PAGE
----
San Francisco-based indie band Wildlife Control made this creative music video for their song “Analog or Digital” using both time-lapes and stop-motion techniques. They spent a day on at Ocean Beach in SF, shooting the entire video in one take as a series of 3,060 individual photographs. The fast playback makes the world around them pass in time-lapse, while their synchronized movements cause them to move around like stop-motion claymation figures. It’s definitely not an easy feat — they had to play the song slowed down 35x!
Posts Tagged ‘stopmotion’
A clever little stop-motion video that shows what baking would be like if you could do it in Photoshop. Unlike with photos, it’d probably be wise to steer clear of the Burn Tool.
(via John Nack)
Here’s a simple yet brilliant stop-motion video showing a person sitting at a table plays with shapes. Instead of computer-trickery, cleverly captured still photographs were used to bring the simple materials to life. It was created by animator Steven Briand while he was doing a two-month internship at Partizan.
Address Is Approximate is a beautiful and creative stop-motion video by Tom Jenkins of Theory Films. Here’s the one-sentence synopsis:
A lonely desk toy longs for escape from the dark confines of the office, so he takes a cross country road trip to the Pacific Coast in the only way he can – using a toy car and Google Maps Street View.
No CGI was used — all the animation you see in the video was done by hand and captured on a still photograph using a Canon 5D Mark II!
Here’s another cool example of what’s possible when you combine creativity with an insane amount of dedication: animator Jonathan Chong spent hundreds of hours creating this stop motion video for the song “Against The Grain” by the Australian band Hudson. He animated everything by hand, and captured 5125 individual photographs of 920 pencils for the three-minute long finished product.
Want to see what pure dedication looks like? This music video for the song “In Your Arms” by Kina Grannis is a stop-motion animation done with a background composed of jelly beans. It’s a crazy project that required 22 months, 1,357 hours, 30 people, and 288,000 jelly beans. They could have used CGI, of course, but each frame was carefully created by hand and photographed with a still camera. It’s even more mind-blowing given this fact: none of it was done with a green screen.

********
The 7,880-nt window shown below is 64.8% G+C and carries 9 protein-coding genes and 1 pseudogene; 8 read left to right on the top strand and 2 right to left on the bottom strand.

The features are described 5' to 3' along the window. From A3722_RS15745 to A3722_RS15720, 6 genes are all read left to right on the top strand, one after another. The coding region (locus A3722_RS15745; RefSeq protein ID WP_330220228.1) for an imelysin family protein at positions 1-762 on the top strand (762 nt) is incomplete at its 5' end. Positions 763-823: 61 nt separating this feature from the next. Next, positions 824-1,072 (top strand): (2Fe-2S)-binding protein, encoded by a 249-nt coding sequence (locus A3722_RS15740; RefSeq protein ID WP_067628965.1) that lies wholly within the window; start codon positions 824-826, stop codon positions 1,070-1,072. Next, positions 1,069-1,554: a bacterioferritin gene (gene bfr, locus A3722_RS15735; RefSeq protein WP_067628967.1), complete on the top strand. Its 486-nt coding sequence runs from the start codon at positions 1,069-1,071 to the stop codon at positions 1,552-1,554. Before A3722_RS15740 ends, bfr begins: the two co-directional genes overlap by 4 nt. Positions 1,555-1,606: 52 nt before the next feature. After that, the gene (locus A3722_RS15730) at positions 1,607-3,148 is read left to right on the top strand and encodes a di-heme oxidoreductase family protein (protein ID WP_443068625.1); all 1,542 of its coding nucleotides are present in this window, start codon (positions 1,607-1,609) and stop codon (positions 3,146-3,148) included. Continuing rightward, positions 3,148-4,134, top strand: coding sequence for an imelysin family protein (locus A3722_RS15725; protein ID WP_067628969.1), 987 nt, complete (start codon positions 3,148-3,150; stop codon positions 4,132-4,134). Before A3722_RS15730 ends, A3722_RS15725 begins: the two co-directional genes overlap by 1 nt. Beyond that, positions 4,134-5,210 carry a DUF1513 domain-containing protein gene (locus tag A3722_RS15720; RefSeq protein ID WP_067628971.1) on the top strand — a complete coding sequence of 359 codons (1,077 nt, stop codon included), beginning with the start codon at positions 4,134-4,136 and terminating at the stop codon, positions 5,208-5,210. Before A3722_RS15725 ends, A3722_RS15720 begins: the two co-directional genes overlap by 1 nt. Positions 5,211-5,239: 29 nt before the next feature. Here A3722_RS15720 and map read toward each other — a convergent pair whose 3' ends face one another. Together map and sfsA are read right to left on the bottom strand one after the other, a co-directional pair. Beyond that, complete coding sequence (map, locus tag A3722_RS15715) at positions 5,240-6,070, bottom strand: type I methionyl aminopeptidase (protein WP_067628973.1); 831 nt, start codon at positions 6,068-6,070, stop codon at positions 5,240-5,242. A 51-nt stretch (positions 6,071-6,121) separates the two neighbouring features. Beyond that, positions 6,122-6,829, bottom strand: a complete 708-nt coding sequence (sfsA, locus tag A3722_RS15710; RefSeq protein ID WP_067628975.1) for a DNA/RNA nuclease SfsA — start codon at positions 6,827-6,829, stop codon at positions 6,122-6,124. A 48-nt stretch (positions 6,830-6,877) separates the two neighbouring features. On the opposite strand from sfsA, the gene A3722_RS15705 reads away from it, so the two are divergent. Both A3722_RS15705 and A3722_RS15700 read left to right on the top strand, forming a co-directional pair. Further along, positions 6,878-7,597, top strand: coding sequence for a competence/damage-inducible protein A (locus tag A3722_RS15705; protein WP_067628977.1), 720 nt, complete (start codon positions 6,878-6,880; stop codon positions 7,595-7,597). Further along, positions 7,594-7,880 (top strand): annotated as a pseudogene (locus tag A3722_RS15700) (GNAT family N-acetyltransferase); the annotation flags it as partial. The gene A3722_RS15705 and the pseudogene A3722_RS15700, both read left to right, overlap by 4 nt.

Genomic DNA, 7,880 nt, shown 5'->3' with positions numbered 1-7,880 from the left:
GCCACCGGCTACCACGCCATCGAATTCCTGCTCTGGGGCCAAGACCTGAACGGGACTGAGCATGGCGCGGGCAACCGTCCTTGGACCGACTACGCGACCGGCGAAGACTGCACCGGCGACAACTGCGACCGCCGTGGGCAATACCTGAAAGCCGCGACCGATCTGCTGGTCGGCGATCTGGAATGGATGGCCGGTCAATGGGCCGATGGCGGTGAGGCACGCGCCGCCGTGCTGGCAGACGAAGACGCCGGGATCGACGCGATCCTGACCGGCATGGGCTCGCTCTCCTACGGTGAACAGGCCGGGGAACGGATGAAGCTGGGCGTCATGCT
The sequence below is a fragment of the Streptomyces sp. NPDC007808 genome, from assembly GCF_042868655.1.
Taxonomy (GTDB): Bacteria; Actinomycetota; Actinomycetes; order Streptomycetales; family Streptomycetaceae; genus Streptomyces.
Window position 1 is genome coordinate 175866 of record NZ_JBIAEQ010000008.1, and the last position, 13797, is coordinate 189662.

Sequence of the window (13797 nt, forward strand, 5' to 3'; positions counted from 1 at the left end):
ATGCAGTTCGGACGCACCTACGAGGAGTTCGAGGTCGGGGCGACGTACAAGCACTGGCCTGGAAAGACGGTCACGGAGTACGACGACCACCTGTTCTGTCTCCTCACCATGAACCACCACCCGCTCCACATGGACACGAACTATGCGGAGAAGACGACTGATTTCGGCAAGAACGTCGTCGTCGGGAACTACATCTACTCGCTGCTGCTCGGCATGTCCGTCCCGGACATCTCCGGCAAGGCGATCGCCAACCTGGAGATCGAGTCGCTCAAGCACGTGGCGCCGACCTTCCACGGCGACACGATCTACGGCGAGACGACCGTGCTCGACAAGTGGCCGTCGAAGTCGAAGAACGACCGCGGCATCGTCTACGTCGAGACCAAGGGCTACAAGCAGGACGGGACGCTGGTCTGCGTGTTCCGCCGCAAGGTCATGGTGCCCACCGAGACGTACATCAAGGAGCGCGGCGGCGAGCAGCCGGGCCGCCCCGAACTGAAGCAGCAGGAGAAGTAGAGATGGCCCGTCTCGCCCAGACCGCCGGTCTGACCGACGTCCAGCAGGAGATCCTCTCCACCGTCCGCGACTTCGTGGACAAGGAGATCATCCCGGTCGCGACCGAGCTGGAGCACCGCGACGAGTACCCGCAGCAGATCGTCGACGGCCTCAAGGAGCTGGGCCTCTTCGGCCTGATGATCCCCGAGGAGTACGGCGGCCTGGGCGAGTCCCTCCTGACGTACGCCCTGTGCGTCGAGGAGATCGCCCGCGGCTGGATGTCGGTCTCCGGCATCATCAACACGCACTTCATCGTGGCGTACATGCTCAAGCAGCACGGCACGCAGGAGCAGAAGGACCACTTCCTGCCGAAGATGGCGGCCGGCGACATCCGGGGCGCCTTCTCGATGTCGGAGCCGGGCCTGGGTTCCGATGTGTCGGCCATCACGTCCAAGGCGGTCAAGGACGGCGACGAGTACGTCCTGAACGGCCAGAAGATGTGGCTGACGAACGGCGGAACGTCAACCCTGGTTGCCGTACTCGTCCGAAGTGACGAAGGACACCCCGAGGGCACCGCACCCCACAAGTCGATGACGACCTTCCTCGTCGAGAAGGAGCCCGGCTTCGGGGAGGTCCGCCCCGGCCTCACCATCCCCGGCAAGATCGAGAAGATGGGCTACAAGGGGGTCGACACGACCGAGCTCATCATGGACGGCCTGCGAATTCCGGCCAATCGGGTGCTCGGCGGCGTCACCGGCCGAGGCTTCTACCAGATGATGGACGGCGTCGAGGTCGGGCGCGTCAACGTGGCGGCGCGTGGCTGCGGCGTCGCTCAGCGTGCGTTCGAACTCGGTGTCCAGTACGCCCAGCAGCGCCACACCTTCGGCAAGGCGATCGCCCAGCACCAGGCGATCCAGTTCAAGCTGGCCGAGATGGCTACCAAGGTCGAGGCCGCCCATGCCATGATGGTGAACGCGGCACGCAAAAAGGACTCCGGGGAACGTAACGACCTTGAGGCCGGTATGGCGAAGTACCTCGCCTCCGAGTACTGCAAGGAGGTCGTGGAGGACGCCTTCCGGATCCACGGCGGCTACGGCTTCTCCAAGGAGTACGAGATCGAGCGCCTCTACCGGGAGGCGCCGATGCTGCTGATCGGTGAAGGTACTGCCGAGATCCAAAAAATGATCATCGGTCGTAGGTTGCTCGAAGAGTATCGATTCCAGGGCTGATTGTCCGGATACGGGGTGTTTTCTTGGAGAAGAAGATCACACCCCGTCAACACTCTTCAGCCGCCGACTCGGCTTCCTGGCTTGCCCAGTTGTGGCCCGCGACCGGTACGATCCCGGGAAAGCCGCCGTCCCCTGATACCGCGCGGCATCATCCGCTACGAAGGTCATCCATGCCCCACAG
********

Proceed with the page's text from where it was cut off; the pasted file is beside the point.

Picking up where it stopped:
Australian college student Nathan Grant created this stop-motion music video for the song ‘Minister’s Daughter’ by the band The Good God Damned. After recording footage of the band playing using a Sony XDCAM, Grant printed out 3,433 photographs from stills in the video. He then spent six months turning the prints into this stop-motion video, capturing the new photographs with a Canon 600D.
Stop motion animation can create a disorienting, and distinctive, staccato effect, because the animated object is perfectly sharp in every frame, since each frame of the animation was actually shot when the object was perfectly still. Real moving objects in similar scenes of the same movie will have motion blur, because they moved while the shutter of the camera was open.
Go motion was designed to prevent this, by moving the animated model slightly during the exposure of each film frame, producing a realistic motion blur. The main difference is that while the frames in stop motion are made up by images of stills taken between the small movements of the object, the frames in go motion are images of the object taken while it is moving.
So how did they go about adding motion blur to still photographs of inanimate objects? Well, their methods included smearing vaseline on the camera lens and bumping the puppet or table while the exposure was being made.